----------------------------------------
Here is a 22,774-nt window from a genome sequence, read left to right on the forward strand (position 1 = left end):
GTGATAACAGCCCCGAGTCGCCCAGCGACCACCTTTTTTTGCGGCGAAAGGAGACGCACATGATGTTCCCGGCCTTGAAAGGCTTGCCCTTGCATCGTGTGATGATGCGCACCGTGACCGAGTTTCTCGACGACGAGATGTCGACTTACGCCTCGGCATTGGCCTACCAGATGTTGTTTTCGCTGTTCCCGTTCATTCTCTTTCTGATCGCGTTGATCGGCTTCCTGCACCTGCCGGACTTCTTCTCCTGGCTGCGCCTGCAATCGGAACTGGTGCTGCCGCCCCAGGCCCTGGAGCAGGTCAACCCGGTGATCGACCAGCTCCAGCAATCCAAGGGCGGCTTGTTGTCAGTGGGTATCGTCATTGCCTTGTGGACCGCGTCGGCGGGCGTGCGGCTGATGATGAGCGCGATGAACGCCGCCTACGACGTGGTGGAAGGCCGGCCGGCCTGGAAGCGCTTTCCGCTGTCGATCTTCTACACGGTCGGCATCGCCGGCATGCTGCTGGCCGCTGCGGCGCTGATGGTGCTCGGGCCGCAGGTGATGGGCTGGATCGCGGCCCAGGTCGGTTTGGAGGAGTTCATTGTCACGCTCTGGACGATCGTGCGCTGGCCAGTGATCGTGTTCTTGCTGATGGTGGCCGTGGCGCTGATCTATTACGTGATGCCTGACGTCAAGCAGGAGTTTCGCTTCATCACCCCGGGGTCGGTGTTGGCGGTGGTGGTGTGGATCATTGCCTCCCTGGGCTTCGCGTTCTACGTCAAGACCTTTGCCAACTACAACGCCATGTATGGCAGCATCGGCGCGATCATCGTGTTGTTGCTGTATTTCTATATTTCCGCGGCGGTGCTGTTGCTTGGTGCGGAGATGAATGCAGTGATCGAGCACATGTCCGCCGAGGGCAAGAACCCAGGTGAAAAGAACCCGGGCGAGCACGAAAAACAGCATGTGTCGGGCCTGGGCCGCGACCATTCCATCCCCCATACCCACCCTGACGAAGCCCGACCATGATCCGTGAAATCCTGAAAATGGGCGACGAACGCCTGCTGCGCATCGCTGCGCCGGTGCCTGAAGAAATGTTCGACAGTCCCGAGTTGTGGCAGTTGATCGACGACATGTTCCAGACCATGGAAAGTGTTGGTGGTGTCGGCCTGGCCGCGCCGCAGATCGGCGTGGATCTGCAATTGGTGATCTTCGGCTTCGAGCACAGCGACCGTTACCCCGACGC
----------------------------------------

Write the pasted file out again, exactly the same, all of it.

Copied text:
Here is a 22,774-nt window from a genome sequence, read left to right on the forward strand (position 1 = left end):
GTGATAACAGCCCCGAGTCGCCCAGCGACCACCTTTTTTTGCGGCGAAAGGAGACGCACATGATGTTCCCGGCCTTGAAAGGCTTGCCCTTGCATCGTGTGATGATGCGCACCGTGACCGAGTTTCTCGACGACGAGATGTCGACTTACGCCTCGGCATTGGCCTACCAGATGTTGTTTTCGCTGTTCCCGTTCATTCTCTTTCTGATCGCGTTGATCGGCTTCCTGCACCTGCCGGACTTCTTCTCCTGGCTGCGCCTGCAATCGGAACTGGTGCTGCCGCCCCAGGCCCTGGAGCAGGTCAACCCGGTGATCGACCAGCTCCAGCAATCCAAGGGCGGCTTGTTGTCAGTGGGTATCGTCATTGCCTTGTGGACCGCGTCGGCGGGCGTGCGGCTGATGATGAGCGCGATGAACGCCGCCTACGACGTGGTGGAAGGCCGGCCGGCCTGGAAGCGCTTTCCGCTGTCGATCTTCTACACGGTCGGCATCGCCGGCATGCTGCTGGCCGCTGCGGCGCTGATGGTGCTCGGGCCGCAGGTGATGGGCTGGATCGCGGCCCAGGTCGGTTTGGAGGAGTTCATTGTCACGCTCTGGACGATCGTGCGCTGGCCAGTGATCGTGTTCTTGCTGATGGTGGCCGTGGCGCTGATCTATTACGTGATGCCTGACGTCAAGCAGGAGTTTCGCTTCATCACCCCGGGGTCGGTGTTGGCGGTGGTGGTGTGGATCATTGCCTCCCTGGGCTTCGCGTTCTACGTCAAGACCTTTGCCAACTACAACGCCATGTATGGCAGCATCGGCGCGATCATCGTGTTGTTGCTGTATTTCTATATTTCCGCGGCGGTGCTGTTGCTTGGTGCGGAGATGAATGCAGTGATCGAGCACATGTCCGCCGAGGGCAAGAACCCAGGTGAAAAGAACCCGGGCGAGCACGAAAAACAGCATGTGTCGGGCCTGGGCCGCGACCATTCCATCCCCCATACCCACCCTGACGAAGCCCGACCATGATCCGTGAAATCCTGAAAATGGGCGACGAACGCCTGCTGCGCATCGCTGCGCCGGTGCCTGAAGAAATGTTCGACAGTCCCGAGTTGTGGCAGTTGATCGACGACATGTTCCAGACCATGGAAAGTGTTGGTGGTGTCGGCCTGGCCGCGCCGCAGATCGGCGTGGATCTGCAATTGGTGATCTTCGGCTTCGAGCACAGCGACCGTTACCCCGACGC